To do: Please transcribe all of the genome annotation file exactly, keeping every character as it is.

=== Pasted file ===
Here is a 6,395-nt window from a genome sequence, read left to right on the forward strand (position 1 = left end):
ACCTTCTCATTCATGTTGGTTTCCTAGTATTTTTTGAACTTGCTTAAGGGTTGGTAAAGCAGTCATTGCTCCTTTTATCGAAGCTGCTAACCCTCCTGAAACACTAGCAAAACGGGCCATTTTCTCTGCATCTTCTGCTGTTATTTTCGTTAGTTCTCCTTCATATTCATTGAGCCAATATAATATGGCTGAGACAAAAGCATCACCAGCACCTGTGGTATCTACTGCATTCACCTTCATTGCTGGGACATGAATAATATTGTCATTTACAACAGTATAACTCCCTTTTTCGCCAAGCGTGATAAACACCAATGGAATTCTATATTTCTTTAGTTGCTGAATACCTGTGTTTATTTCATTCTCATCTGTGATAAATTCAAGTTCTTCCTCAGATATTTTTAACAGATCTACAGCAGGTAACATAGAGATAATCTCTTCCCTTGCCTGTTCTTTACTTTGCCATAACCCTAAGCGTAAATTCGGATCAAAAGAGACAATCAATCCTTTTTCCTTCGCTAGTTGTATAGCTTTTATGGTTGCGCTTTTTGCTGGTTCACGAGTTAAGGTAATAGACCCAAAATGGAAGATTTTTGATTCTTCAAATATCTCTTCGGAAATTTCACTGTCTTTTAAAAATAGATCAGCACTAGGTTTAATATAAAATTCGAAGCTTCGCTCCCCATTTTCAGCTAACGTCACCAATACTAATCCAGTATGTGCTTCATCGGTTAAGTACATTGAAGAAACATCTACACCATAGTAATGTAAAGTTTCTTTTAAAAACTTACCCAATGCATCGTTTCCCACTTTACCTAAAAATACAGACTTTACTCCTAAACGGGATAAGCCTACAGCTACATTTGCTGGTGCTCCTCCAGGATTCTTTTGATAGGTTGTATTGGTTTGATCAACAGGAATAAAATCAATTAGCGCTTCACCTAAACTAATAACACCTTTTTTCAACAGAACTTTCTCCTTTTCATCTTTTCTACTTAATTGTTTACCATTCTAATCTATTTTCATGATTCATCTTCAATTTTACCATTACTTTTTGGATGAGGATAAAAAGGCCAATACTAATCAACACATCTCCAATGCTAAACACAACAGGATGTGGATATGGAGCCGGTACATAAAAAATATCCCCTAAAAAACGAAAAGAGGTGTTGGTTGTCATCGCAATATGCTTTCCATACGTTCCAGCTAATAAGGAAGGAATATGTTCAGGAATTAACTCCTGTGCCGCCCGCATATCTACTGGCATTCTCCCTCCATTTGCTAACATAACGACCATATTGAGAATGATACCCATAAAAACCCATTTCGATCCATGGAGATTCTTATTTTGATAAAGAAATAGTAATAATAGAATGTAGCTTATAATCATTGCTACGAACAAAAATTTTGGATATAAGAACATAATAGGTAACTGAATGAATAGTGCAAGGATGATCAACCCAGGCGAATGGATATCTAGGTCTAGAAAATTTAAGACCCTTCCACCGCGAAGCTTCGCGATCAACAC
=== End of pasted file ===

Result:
Here is a 6,395-nt window from a genome sequence, read left to right on the forward strand (position 1 = left end):
ACCTTCTCATTCATGTTGGTTTCCTAGTATTTTTTGAACTTGCTTAAGGGTTGGTAAAGCAGTCATTGCTCCTTTTATCGAAGCTGCTAACCCTCCTGAAACACTAGCAAAACGGGCCATTTTCTCTGCATCTTCTGCTGTTATTTTCGTTAGTTCTCCTTCATATTCATTGAGCCAATATAATATGGCTGAGACAAAAGCATCACCAGCACCTGTGGTATCTACTGCATTCACCTTCATTGCTGGGACATGAATAATATTGTCATTTACAACAGTATAACTCCCTTTTTCGCCAAGCGTGATAAACACCAATGGAATTCTATATTTCTTTAGTTGCTGAATACCTGTGTTTATTTCATTCTCATCTGTGATAAATTCAAGTTCTTCCTCAGATATTTTTAACAGATCTACAGCAGGTAACATAGAGATAATCTCTTCCCTTGCCTGTTCTTTACTTTGCCATAACCCTAAGCGTAAATTCGGATCAAAAGAGACAATCAATCCTTTTTCCTTCGCTAGTTGTATAGCTTTTATGGTTGCGCTTTTTGCTGGTTCACGAGTTAAGGTAATAGACCCAAAATGGAAGATTTTTGATTCTTCAAATATCTCTTCGGAAATTTCACTGTCTTTTAAAAATAGATCAGCACTAGGTTTAATATAAAATTCGAAGCTTCGCTCCCCATTTTCAGCTAACGTCACCAATACTAATCCAGTATGTGCTTCATCGGTTAAGTACATTGAAGAAACATCTACACCATAGTAATGTAAAGTTTCTTTTAAAAACTTACCCAATGCATCGTTTCCCACTTTACCTAAAAATACAGACTTTACTCCTAAACGGGATAAGCCTACAGCTACATTTGCTGGTGCTCCTCCAGGATTCTTTTGATAGGTTGTATTGGTTTGATCAACAGGAATAAAATCAATTAGCGCTTCACCTAAACTAATAACACCTTTTTTCAACAGAACTTTCTCCTTTTCATCTTTTCTACTTAATTGTTTACCATTCTAATCTATTTTCATGATTCATCTTCAATTTTACCATTACTTTTTGGATGAGGATAAAAAGGCCAATACTAATCAACACATCTCCAATGCTAAACACAACAGGATGTGGATATGGAGCCGGTACATAAAAAATATCCCCTAAAAAACGAAAAGAGGTGTTGGTTGTCATCGCAATATGCTTTCCATACGTTCCAGCTAATAAGGAAGGAATATGTTCAGGAATTAACTCCTGTGCCGCCCGCATATCTACTGGCATTCTCCCTCCATTTGCTAACATAACGACCATATTGAGAATGATACCCATAAAAACCCATTTCGATCCATGGAGATTCTTATTTTGATAAAGAAATAGTAATAATAGAATGTAGCTTATAATCATTGCTACGAACAAAAATTTTGGATATAAGAACATAATAGGTAACTGAATGAATAGTGCAAGGATGATCAACCCAGGCGAATGGATATCTAGGTCTAGAAAATTTAAGACCCTTCCACCGCGAAGCTTCGCGATCAACAC